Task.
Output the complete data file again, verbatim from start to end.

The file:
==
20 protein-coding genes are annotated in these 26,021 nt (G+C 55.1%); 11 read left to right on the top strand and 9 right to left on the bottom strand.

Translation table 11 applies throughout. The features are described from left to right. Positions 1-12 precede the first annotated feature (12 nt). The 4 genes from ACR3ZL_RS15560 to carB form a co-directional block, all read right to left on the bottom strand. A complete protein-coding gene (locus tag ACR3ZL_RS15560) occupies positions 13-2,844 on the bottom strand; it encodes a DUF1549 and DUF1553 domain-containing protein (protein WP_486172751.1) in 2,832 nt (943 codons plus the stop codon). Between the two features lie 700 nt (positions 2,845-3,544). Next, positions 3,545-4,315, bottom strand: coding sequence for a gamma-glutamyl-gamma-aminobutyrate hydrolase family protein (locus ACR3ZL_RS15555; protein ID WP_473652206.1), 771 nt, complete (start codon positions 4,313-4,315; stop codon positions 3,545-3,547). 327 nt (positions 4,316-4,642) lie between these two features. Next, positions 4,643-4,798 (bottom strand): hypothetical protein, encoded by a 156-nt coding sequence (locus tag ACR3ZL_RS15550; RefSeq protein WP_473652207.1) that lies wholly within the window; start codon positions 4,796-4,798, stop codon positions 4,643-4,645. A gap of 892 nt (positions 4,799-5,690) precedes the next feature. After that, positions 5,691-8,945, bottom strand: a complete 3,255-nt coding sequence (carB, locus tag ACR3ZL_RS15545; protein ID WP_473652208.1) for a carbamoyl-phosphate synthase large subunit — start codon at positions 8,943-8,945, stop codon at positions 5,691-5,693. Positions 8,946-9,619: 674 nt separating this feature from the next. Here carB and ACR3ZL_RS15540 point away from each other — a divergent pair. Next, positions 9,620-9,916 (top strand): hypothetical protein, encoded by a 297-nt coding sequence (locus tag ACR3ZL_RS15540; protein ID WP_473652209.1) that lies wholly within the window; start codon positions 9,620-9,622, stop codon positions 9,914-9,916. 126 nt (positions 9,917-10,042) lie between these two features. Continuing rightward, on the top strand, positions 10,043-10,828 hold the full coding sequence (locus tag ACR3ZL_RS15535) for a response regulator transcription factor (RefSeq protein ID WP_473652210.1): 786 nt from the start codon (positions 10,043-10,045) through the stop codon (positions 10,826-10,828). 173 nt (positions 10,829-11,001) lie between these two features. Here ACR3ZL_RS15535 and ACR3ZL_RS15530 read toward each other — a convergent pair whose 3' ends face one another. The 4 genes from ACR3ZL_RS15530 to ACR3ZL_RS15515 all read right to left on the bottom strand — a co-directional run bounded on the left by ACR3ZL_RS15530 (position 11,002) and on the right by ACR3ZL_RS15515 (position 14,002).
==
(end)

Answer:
20 protein-coding genes are annotated in these 26,021 nt (G+C 55.1%); 11 read left to right on the top strand and 9 right to left on the bottom strand.

Translation table 11 applies throughout. The features are described from left to right. Positions 1-12 precede the first annotated feature (12 nt). The 4 genes from ACR3ZL_RS15560 to carB form a co-directional block, all read right to left on the bottom strand. A complete protein-coding gene (locus tag ACR3ZL_RS15560) occupies positions 13-2,844 on the bottom strand; it encodes a DUF1549 and DUF1553 domain-containing protein (protein WP_486172751.1) in 2,832 nt (943 codons plus the stop codon). Between the two features lie 700 nt (positions 2,845-3,544). Next, positions 3,545-4,315, bottom strand: coding sequence for a gamma-glutamyl-gamma-aminobutyrate hydrolase family protein (locus ACR3ZL_RS15555; protein ID WP_473652206.1), 771 nt, complete (start codon positions 4,313-4,315; stop codon positions 3,545-3,547). 327 nt (positions 4,316-4,642) lie between these two features. Next, positions 4,643-4,798 (bottom strand): hypothetical protein, encoded by a 156-nt coding sequence (locus tag ACR3ZL_RS15550; RefSeq protein WP_473652207.1) that lies wholly within the window; start codon positions 4,796-4,798, stop codon positions 4,643-4,645. A gap of 892 nt (positions 4,799-5,690) precedes the next feature. After that, positions 5,691-8,945, bottom strand: a complete 3,255-nt coding sequence (carB, locus tag ACR3ZL_RS15545; protein ID WP_473652208.1) for a carbamoyl-phosphate synthase large subunit — start codon at positions 8,943-8,945, stop codon at positions 5,691-5,693. Positions 8,946-9,619: 674 nt separating this feature from the next. Here carB and ACR3ZL_RS15540 point away from each other — a divergent pair. Next, positions 9,620-9,916 (top strand): hypothetical protein, encoded by a 297-nt coding sequence (locus tag ACR3ZL_RS15540; protein ID WP_473652209.1) that lies wholly within the window; start codon positions 9,620-9,622, stop codon positions 9,914-9,916. 126 nt (positions 9,917-10,042) lie between these two features. Continuing rightward, on the top strand, positions 10,043-10,828 hold the full coding sequence (locus tag ACR3ZL_RS15535) for a response regulator transcription factor (RefSeq protein ID WP_473652210.1): 786 nt from the start codon (positions 10,043-10,045) through the stop codon (positions 10,826-10,828). 173 nt (positions 10,829-11,001) lie between these two features. Here ACR3ZL_RS15535 and ACR3ZL_RS15530 read toward each other — a convergent pair whose 3' ends face one another. The 4 genes from ACR3ZL_RS15530 to ACR3ZL_RS15515 all read right to left on the bottom strand — a co-directional run bounded on the left by ACR3ZL_RS15530 (position 11,002) and on the right by ACR3ZL_RS15515 (position 14,002).